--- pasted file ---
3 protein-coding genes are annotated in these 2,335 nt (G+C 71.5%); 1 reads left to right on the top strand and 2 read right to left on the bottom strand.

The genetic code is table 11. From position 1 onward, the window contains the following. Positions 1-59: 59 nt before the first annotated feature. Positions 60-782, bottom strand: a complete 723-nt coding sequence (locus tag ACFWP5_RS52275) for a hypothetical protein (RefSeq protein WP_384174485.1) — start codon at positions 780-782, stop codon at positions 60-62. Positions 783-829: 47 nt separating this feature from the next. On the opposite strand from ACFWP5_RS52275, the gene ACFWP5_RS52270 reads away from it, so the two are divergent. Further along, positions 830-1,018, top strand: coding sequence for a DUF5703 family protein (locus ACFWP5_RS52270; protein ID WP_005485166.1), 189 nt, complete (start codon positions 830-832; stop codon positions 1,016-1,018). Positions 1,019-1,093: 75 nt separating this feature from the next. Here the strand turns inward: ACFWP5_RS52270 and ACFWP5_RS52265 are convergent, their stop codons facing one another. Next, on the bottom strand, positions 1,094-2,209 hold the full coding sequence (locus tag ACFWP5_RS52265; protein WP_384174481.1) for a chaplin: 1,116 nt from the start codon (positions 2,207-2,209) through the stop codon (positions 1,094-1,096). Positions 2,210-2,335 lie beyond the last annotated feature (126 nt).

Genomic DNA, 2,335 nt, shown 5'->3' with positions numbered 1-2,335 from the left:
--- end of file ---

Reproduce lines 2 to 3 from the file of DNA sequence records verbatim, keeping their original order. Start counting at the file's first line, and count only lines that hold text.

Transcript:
The genetic code is table 11. From position 1 onward, the window contains the following. Positions 1-59: 59 nt before the first annotated feature. Positions 60-782, bottom strand: a complete 723-nt coding sequence (locus tag ACFWP5_RS52275) for a hypothetical protein (RefSeq protein WP_384174485.1) — start codon at positions 780-782, stop codon at positions 60-62. Positions 783-829: 47 nt separating this feature from the next. On the opposite strand from ACFWP5_RS52275, the gene ACFWP5_RS52270 reads away from it, so the two are divergent. Further along, positions 830-1,018, top strand: coding sequence for a DUF5703 family protein (locus ACFWP5_RS52270; protein ID WP_005485166.1), 189 nt, complete (start codon positions 830-832; stop codon positions 1,016-1,018). Positions 1,019-1,093: 75 nt separating this feature from the next. Here the strand turns inward: ACFWP5_RS52270 and ACFWP5_RS52265 are convergent, their stop codons facing one another. Next, on the bottom strand, positions 1,094-2,209 hold the full coding sequence (locus tag ACFWP5_RS52265; protein WP_384174481.1) for a chaplin: 1,116 nt from the start codon (positions 2,207-2,209) through the stop codon (positions 1,094-1,096). Positions 2,210-2,335 lie beyond the last annotated feature (126 nt).

Genomic DNA, 2,335 nt, shown 5'->3' with positions numbered 1-2,335 from the left: